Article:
Hurricane ENRIQUE (Text)

Hurricane Enrique Discussion Number   6...Corrected
NWS National Hurricane Center Miami FL       EP052021
1000 AM CDT Sat Jun 26 2021

Corrected initial storm motion in second paragraph
Enrique continues to exhibit a well organized structure on satellite 
imagery. First-light visible shows the formation of a ring of 
overshooting tops along Enrique's north and west sides, a sign that 
an eyewall is organizing. Indeed, a recent 1207 UTC SSMIS microwave 
pass showed this formative eyewall, though some dry air also appears 
to be wrapping around the hurricane along its eastern flank. 
Satellite intensity estimates this morning include subjective Dvorak 
estimates of T4.0/65 kt from TAFB, T4.5/75 kt from SAB, and an 
objective estimate of T4.3/72 kt from UW-CIMSS ADT. The initial 
intensity is increased to 75 kt for this advisory, favoring the 
higher intensity estimates based on the improvement in satellite 
structure since 1200 UTC.
Satellite imagery suggests that the estimated motion is beginning to 
bend a bit rightward at 300/06 kt. As the mid-level ridge to the 
north of the storm weakens over the next day or so, Enrique should 
slow down and turn a bit more to the northwest. The large region of 
monsoonal southwesterly flow south and east of the hurricane may 
also be influencing this rightward bend in the track in the short 
term. The new forecast track has shifted again to the right, 
especially over the first 48 hours, following the track guidance 
consensus and close to the most recent ECMWF ensemble mean. The 
small size of the 64-kt wind radii forecast with Enrique should keep 
the highest winds offshore, but any additional eastward track 
adjustments could require hurricane watches for portions of the 
southwestern coast of Mexico later today.

Conditions remains favorable for Enrique to intensify further in the 
short term, and the current rapid intensification cycle is expected 
to continue the next 12 to 24 h with the hurricane peaking at 95 kt. 
Thereafter, an increase in easterly shear could help import dry 
down-sloping flow off the higher Mexican terrain into Enrique's 
core. In addition, the depth of warm sea-surface temperatures along 
Enrique's track becomes increasingly shallow and any further 
slowdown in the forward motion would result in cool ocean upwelling.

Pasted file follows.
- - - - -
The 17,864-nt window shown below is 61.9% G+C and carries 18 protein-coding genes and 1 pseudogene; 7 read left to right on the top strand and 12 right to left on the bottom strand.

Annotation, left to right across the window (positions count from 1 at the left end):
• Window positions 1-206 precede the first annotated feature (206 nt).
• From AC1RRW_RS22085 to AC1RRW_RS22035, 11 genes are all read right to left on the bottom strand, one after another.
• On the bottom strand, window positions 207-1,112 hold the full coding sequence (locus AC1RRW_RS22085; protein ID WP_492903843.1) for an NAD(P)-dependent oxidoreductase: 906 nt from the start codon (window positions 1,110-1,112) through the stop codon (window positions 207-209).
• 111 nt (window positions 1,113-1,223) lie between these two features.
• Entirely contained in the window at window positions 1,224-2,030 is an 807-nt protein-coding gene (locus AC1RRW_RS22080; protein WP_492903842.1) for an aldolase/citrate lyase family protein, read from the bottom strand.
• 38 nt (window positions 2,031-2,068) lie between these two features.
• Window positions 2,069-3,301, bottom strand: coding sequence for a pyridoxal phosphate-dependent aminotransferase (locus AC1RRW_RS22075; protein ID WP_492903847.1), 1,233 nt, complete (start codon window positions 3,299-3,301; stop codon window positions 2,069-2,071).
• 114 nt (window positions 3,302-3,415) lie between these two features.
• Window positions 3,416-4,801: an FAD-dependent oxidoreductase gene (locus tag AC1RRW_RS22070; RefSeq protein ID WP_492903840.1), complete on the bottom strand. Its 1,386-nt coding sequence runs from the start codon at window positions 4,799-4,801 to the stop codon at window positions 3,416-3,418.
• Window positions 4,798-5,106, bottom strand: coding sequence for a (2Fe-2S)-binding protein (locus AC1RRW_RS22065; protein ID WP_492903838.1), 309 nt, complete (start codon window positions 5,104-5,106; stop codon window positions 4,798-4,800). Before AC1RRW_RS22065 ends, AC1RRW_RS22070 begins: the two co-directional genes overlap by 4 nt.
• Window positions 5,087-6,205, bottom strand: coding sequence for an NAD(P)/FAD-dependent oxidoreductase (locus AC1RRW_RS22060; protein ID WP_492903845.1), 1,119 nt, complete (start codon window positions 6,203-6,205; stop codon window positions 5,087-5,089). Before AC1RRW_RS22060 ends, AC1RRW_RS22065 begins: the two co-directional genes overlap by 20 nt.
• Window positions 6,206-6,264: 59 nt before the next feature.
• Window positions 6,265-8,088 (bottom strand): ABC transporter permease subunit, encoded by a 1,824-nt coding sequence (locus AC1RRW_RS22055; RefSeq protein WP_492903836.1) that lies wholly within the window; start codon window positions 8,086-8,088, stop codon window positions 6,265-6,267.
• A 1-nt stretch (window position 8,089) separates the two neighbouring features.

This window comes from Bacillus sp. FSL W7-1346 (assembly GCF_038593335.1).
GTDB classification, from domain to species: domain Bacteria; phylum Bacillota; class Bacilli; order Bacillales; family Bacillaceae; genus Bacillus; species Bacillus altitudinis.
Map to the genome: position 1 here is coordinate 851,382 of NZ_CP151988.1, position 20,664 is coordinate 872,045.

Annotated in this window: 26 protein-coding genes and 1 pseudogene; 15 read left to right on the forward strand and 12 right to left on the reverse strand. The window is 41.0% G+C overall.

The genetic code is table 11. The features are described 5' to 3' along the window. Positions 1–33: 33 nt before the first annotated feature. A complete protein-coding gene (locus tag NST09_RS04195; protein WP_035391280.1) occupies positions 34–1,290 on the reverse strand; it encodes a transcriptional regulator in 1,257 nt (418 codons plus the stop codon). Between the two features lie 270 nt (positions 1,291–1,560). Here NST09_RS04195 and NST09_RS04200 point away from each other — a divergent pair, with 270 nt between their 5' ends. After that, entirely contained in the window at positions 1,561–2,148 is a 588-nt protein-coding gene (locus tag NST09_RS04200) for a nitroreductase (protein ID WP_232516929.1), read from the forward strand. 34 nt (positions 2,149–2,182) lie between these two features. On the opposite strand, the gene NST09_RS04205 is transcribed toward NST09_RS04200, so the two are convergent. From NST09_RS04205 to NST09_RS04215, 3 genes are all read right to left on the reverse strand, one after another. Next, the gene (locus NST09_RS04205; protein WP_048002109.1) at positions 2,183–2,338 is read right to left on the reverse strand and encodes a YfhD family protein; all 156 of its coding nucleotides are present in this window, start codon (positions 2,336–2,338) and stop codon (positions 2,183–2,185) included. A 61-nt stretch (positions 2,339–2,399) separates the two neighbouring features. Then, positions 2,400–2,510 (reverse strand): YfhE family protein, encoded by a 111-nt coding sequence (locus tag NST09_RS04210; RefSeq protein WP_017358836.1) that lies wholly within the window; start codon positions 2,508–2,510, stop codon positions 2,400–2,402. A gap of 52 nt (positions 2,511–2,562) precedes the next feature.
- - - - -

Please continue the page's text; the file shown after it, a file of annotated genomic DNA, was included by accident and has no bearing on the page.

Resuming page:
Thus, Enrique is expected to begin weakening after 24 h, and this 
steady weakening should continue through the end of the forecast 
period as sea-surface temperatures decrease along the forecast 
Key Messages:
1. The outer rainbands of Enrique are likely to produce heavy rains
across a portion of southwestern Mexico during the next couple days,
which would likely cause life-threatening flash flooding and
2. Tropical-storm-force winds are expected across portions of
southwestern Mexico today and this weekend, and a Tropical Storm
Warning is in effect for a portion of that area.
3. Swells generated by Enrique are expected to affect the
southwestern coast of Mexico during the next few days. These swells
could cause life-threatening surf and rip currents.
INIT  26/1500Z 17.1N 105.3W   75 KT  85 MPH
 12H  27/0000Z 17.5N 105.7W   85 KT 100 MPH
 24H  27/1200Z 18.3N 106.0W   95 KT 110 MPH
 36H  28/0000Z 19.4N 106.4W   90 KT 105 MPH
 48H  28/1200Z 20.1N 107.1W   75 KT  85 MPH
 60H  29/0000Z 20.6N 107.7W   65 KT  75 MPH
 72H  29/1200Z 21.3N 108.4W   50 KT  60 MPH
 96H  30/1200Z 22.1N 109.5W   35 KT  40 MPH
120H  01/1200Z 22.9N 110.6W   30 KT  35 MPH...POST-TROP/REMNT LOW
Forecaster Papin/Stewart

Standard version of this page

Alternate Formats
About Alternates - E-Mail Advisories - RSS Feeds

Cyclone Forecasts
Latest Advisory - Past Advisories - About Advisories

Marine Forecasts
Latest Products - About Marine Products

Tools & Data
Satellite Imagery - US Weather Radar - Aircraft Recon - Local Data Archive - Forecast Verification - Deadliest/Costliest/Most Intense

Learn About Hurricanes
Storm Names Wind Scale - Prepare - Climatology - NHC Glossary - NHC Acronyms - Frequently Asked Questions - AOML Hurricane-Research Division

About Us
About NHC - Mission/Vision - Other NCEP Centers - NHC Staff - Visitor Information - NHC Library

Contact Us

NOAA/ National Weather Service
National Centers for Environmental Prediction
National Hurricane Center
11691 SW 17th Street
Miami, Florida, 33165-2149 USA
Privacy Policy
About Us
Career Opportunities
Page last modified: Friday, 31-Dec-2021 12:09:49 UTC